The inventory indicates that the upper story contained at least one bedroom by this time, as well as an attic and possibly a hallway. However, the number of rooms and their configuration cannot be construed definitively; one of them might have been the storeroom mentioned. One can safely assume that the parlor, sitting room and two rooms to their rear occupied the western half of the first story. For the east half of the first story two arrangements can be considered: (1) kitchen occupying the southeast room with cooking fireplace and bake oven, the “room back of kitchen” to its rear, dining room immediately to its west occupying the east end of the present living room, and the hall with hat rack the entry at the foot of the stairs; the store room could either occupy the east-end shed appendage or be located on the upper story. (2) hall with hat rack occupying the east end of the present living room, dining room the southeast room with cooking fireplace; and the kitchen and the “room back of kitchen” located in the east-end shed appendage; this scenario leaves the northeast room (the modern kitchen) unaccounted. The only furnishings identified are stair carpeting and a table and hat rack in the hall or halls.
The “granary” is only other building mentioned, presumably the extant wagon house, in whose upper-story feed bins the wheat, oats and shelled corn listed in the inventory undoubtedly were stored.
As inventoried, the total value of Isaac Runyon’s personal property was $5,465.48, including $3,695,80 in cash, notes, interest and book accounts, which comprised the bulk of his assets. Livestock worth $663 constituted only about 12% of his assets: 5 horses valued at $250, 14 cows, 1 heifer and a bull worth $400, 4 turkeys worth $5 and “about 50 fowl” worth $8. The inventory included $390 in harvested crops: 100 bushels of wheat worth $100, 250 bushels of oats valued at $90, 200 bushels of shelled corn worth $100, and 8 tons of hay worth $100, as well as $8 worth of smoke meat. It also listed a carriage and “phaeton” as well as various other wagons, sheds, and farm equipment.
Isaac Runyon died intestate on February 9, 1892, at age 73, of bronchitis and “La Grippe” after a two-week illness, leaving his daughter Rachel Codington as his only heir, his wife having died some years earlier. Rachel, who had married William R. Coddington at the Millington Baptist Church in 1883, lived with her husband in Plainfield, New Jersey, where he practiced law. William Rueben Codington, the son of George W. and Jane Codington, grew up a neighbor of the Runyons, and his family descended from early settlers of the neighborhood. In addition to his law practice, he played a role in political and business affairs at the local and state level, including the directorship of several companies, twenty-five years as attorney for Union County, and two terms in the state assembly in the 1890s.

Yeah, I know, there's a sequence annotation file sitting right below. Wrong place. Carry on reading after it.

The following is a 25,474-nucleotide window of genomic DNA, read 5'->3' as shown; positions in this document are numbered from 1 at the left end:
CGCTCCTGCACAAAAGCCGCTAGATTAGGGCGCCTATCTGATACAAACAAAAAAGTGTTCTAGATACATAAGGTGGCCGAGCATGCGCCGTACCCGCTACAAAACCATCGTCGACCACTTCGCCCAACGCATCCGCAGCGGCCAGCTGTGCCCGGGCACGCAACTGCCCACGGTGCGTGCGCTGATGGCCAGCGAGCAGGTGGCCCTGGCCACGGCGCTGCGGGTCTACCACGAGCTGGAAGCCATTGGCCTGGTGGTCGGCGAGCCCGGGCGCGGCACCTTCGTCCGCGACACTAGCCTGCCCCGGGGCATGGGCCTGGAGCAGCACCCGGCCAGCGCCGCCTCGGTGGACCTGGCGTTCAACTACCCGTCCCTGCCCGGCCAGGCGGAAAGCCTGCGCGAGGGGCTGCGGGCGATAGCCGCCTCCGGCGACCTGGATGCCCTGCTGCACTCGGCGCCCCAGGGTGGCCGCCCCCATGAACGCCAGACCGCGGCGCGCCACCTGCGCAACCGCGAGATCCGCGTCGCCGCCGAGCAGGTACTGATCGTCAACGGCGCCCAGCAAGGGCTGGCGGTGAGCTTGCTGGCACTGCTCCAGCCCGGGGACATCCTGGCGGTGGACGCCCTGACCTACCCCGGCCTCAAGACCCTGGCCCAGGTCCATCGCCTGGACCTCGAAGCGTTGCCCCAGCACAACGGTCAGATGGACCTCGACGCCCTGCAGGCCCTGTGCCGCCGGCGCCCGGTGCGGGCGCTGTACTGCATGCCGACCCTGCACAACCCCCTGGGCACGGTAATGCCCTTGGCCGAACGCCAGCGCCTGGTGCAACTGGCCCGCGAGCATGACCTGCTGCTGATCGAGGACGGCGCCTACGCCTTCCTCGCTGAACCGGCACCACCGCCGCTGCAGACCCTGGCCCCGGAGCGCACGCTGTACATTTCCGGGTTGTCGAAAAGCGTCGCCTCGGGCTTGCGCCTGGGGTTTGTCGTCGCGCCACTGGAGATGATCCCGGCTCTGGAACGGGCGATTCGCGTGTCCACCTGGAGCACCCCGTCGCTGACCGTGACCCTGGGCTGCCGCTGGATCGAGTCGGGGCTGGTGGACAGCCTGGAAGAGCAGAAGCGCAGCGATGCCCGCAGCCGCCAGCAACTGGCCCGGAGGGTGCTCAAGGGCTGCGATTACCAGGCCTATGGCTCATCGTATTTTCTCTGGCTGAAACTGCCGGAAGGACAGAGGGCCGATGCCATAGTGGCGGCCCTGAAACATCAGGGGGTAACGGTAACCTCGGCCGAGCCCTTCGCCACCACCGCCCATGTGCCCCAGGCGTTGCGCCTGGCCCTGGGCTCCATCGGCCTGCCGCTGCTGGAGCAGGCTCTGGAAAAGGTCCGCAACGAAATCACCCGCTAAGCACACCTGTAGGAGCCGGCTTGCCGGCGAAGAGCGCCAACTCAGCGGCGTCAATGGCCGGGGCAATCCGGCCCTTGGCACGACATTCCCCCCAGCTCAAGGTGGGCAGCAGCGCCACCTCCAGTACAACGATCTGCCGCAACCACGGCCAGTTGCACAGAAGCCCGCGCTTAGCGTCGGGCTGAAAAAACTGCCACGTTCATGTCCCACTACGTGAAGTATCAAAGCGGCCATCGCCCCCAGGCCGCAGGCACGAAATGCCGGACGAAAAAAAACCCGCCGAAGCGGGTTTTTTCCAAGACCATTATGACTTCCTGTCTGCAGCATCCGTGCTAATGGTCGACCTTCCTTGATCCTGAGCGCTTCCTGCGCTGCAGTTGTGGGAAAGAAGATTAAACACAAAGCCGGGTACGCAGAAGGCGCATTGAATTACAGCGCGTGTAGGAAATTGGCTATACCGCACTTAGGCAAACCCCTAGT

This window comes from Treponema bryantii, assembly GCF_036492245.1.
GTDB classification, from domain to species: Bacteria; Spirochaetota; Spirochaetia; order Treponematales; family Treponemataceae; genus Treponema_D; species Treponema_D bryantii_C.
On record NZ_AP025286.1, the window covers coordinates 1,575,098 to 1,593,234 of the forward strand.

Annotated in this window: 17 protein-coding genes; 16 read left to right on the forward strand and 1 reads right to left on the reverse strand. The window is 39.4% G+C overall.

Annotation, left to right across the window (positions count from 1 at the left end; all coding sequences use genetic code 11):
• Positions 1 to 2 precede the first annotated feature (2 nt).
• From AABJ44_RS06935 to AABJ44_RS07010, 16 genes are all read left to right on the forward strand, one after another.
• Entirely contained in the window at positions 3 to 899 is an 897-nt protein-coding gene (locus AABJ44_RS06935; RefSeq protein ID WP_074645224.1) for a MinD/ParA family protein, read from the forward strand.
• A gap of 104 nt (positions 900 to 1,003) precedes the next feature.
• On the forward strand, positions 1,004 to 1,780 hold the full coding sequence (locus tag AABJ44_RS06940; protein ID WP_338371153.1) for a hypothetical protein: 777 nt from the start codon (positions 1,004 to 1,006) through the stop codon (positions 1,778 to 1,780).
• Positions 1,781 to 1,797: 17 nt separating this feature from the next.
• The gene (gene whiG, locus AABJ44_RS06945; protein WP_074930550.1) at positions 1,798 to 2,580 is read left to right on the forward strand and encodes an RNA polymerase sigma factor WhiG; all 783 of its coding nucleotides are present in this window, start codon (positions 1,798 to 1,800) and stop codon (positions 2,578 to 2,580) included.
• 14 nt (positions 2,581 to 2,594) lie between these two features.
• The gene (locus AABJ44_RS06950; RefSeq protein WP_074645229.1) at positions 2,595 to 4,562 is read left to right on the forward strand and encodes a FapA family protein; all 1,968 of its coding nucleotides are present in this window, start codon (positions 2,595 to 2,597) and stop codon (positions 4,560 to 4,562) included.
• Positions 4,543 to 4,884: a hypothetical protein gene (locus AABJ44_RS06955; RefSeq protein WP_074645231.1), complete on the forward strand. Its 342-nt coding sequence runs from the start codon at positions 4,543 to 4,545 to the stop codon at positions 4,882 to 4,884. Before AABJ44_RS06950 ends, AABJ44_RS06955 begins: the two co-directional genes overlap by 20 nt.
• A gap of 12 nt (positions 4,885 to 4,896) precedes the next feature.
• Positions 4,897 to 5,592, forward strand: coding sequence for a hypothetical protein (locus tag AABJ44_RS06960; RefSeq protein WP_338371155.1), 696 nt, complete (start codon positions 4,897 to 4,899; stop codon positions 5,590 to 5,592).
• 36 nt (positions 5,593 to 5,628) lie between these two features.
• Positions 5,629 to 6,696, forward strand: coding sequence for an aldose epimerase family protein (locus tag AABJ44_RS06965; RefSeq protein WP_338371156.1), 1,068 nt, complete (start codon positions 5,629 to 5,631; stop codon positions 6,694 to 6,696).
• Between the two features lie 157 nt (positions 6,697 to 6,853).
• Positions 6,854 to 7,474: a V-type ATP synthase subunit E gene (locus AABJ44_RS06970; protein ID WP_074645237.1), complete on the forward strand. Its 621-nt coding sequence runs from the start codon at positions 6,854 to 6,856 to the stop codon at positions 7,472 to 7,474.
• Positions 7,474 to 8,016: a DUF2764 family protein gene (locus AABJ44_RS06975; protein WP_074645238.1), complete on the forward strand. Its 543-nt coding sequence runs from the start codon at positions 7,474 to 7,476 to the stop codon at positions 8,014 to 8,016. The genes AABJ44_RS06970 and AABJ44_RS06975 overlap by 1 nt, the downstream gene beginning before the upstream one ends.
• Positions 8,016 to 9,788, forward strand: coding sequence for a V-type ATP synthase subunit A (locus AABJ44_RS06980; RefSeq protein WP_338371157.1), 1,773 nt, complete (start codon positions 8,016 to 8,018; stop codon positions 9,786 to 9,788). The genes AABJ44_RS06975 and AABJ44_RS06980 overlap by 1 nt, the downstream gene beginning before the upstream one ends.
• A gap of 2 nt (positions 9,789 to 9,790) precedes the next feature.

While Codington acquired considerable property in the Millington neighborhood during the early 20th century, including large portions of Oliver Stelle’s original holdings, he and his wife evidently continued to live in Plainfield until sometime in the 1920s, when they made the farm inherited from her father their principal residence. Until then, the farm probably was tenanted. Codington established a dairy operation at his Bernards Township property (which he named River-Edge Farm) and took a special interest in the raising and breeding of Guernsey cattle. Physical evidence indicates that the main dairy barn and several other sheds and improvements can be dated c.1920-1940, and it seems likely that this work mostly occurred in the 1920s in conjunction with his making the farm his primary residence. The house also was updated around this time by Codington in the Colonial Revival style, as evidence by such embellishments as the quadrant gable windows and the classically detailed screen porch overlooking the river which was later replaced by the existing east gable-end appendage. He may also have been responsible for rebuilding the living room fireplace from its original corner configuration, perhaps concurrently enlarging the room by the removal of partitions.